denial of service attack successfully perpetrated against a FBI web
site, shutting down that site for several hours.
  The cybercrime problem is growing. The reports of the CERT
Coordination Center (formerly called the ``Computer Emergency Response
Team''), which was established in 1988 to help the Internet community
detect and resolve computer security incidents, provide chilling
statistics on the vulnerabilities of the Internet and the scope of the
problem. Over the last decade, the number of reported computer security
incidents grew from 6 in 1988 to more than 8,000 in 1999. But that
alone does not reveal the scope of the problem. According to CERT's
most recent annual report, more than four million computer hosts were
affected by the computer security incidents in 1999 alone by damaging
computer viruses, with names like ``Melissa,'' ``Chernobyl,''
``ExploreZip,'' and by the other ways that remote intruders have found
to exploit system vulnerabilities. Even before the recent headline-
grabbing ``denial-of-service'' attacks, CERT documented that such
incidents ``grew at rate around 50% per year'' which was ``greater than
the  rate of growth of Internet hosts.''

  CERT has tracked recent trends in severe hacking incidents on the
Internet and made the following observations, First, hacking techniques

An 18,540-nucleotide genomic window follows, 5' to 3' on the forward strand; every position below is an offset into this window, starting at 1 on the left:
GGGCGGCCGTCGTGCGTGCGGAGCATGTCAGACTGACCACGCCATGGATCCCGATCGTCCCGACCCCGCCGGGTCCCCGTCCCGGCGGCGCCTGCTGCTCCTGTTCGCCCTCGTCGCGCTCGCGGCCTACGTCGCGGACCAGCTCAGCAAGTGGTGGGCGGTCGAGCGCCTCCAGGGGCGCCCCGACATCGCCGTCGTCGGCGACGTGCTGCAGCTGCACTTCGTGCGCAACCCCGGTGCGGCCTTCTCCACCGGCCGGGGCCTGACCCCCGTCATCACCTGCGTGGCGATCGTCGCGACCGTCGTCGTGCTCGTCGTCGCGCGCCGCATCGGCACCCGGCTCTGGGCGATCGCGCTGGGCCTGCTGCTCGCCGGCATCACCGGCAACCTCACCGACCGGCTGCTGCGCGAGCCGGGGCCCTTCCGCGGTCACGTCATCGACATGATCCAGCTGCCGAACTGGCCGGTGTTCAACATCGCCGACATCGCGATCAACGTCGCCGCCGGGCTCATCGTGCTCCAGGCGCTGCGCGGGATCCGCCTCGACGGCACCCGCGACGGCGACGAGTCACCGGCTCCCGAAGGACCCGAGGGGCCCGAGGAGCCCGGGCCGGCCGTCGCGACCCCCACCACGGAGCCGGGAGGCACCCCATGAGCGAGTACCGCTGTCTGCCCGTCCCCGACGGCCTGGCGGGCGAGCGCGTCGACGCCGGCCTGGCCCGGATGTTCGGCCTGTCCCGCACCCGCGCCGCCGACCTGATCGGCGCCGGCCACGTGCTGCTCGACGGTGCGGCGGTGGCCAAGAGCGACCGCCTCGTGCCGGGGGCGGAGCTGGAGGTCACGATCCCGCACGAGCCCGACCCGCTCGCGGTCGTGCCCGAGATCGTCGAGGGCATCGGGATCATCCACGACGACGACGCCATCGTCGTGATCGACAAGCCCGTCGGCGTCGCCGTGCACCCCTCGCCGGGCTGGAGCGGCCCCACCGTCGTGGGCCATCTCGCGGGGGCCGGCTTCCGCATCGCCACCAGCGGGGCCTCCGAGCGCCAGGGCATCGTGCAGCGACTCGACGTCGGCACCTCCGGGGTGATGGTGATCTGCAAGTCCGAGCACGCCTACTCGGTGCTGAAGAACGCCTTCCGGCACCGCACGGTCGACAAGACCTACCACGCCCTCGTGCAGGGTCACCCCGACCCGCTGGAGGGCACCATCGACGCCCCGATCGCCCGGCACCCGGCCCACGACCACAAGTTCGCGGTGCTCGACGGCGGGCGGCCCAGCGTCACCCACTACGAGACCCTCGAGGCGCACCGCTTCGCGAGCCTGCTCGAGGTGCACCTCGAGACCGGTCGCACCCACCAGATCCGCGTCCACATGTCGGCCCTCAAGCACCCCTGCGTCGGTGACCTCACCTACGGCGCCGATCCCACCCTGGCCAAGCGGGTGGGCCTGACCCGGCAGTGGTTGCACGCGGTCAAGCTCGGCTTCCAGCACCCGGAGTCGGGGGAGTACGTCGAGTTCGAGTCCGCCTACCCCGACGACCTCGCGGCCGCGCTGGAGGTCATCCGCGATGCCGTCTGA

are getting more sophisticated. That means law enforcement is going to
have to get smarter too, and we need to give them the resources to do
this. Second, hackers have ``become increasingly difficult to locate
and identify.'' These criminals are operating in many different
locations and are using techniques that allow them to operate in
``nearly total obscurity.''
  We have been aware of the vulnerabilities to terrorist attacks of our
computer networks for more than a decade. It became clear to me, when I
chaired a series of hearings in 1988 and 1989 by the Subcommittee on
Technology and the Law in the Senate Judiciary Committee on the subject
of high-tech terrorism and the threat of computer viruses, that merely
``hardening'' our physical space from potential attack would only
prompt committed criminals and terrorists to switch tactics and use new
technologies to reach vulnerable softer targets, such as our computer
systems and other critical infrastructures. The government has a
responsibility to work with those in the private sector to assess those
vulnerabilities and defend them. That means making sure our law
enforcement agencies have the tools they need, but also that the
government does not stand in the way of smart technical solutions to